Dissecting the Carbon Tax; Prevous views reconsidered
As the country grapples with economic havoc, some are pointing to carbon taxes as a potential solution to the government's revenue shortage. Carbon taxes might be "better" than cap-and-trade or regulations, but then, in a train-wreck, losing a hand is better than losing a forearm, which is better than losing an entire arm. Most would rather skip the wreck. Even in flush economic times, carbon taxes would be bad policy. When economies are already laboring under too much spending, and are at diminishing-return levels of taxation, implementing a carbon tax would be a mistake.
August 19, 2011
by Ken Green
Back in 2007, along with my colleagues Steve Hayward and Kevin Hassett, I co-authored a policy study examining the possibilities of a carbon tax or carbon cap-and-trade. The findings of that study were that a revenue-neutral carbon tax was better than cap-and-trade, which would be better than regulation.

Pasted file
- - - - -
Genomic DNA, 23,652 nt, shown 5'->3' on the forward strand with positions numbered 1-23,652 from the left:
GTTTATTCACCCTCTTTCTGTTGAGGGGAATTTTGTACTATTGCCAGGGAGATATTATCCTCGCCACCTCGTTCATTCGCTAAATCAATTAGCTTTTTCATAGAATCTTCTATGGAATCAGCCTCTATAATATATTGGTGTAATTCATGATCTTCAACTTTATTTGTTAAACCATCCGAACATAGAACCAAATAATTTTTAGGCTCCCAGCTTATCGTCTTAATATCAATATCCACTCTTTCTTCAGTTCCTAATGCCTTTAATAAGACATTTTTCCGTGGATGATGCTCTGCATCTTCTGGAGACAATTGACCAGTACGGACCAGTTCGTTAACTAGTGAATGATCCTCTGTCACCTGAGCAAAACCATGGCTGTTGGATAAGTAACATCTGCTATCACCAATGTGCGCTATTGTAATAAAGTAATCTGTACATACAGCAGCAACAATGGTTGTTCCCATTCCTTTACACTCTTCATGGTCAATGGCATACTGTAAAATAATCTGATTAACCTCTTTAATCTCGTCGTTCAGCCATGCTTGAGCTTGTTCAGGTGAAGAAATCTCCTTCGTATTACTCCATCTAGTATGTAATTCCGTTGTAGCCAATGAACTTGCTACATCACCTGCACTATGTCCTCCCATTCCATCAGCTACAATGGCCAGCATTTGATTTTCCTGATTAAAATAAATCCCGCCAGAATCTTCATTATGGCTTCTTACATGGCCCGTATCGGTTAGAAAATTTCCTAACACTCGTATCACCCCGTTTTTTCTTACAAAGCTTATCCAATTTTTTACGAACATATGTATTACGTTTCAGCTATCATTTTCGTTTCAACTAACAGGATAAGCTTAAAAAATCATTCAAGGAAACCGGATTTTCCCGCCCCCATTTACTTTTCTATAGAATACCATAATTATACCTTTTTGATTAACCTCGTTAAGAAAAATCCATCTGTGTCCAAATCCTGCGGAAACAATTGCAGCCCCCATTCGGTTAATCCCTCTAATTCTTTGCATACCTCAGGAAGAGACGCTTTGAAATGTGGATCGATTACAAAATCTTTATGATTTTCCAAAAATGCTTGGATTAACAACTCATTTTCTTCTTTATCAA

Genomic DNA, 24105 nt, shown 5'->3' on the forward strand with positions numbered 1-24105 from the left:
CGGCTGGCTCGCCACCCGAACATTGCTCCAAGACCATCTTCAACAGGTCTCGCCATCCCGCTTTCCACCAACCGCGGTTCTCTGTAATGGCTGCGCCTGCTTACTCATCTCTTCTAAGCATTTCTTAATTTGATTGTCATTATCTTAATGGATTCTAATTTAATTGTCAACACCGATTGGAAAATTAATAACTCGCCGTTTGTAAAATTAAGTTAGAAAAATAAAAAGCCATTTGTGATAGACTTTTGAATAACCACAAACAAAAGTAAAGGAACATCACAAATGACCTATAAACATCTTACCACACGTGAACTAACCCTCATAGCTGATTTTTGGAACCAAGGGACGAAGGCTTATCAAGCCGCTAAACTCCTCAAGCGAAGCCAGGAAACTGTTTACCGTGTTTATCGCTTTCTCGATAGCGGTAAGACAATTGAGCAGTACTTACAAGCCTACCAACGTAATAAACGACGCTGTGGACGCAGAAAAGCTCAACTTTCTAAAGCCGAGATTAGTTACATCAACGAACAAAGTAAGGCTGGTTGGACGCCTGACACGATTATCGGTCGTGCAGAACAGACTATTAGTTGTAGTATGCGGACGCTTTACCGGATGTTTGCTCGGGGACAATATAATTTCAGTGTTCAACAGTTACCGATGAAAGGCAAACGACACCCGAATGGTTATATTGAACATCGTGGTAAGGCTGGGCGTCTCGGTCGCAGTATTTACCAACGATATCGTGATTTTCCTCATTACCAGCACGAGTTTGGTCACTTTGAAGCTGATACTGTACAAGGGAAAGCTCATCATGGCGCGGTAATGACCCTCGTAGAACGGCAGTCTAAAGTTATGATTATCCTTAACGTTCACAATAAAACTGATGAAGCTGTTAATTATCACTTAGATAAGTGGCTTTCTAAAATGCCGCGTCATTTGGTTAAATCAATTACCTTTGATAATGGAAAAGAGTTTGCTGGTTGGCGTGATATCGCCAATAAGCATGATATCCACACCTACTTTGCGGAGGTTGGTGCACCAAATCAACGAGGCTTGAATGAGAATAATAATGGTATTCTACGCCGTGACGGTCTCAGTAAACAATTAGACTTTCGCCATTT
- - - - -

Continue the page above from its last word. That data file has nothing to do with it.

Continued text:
For co-authoring that study, my friends in the more purist domains of the "free market movement," lambasted me for playing into the hands of an insincere green movement. At the time, I thought they were going overboard. I naively thought that a revenue-neutral carbon tax might be possible, and if done right, might... [continue via Web link]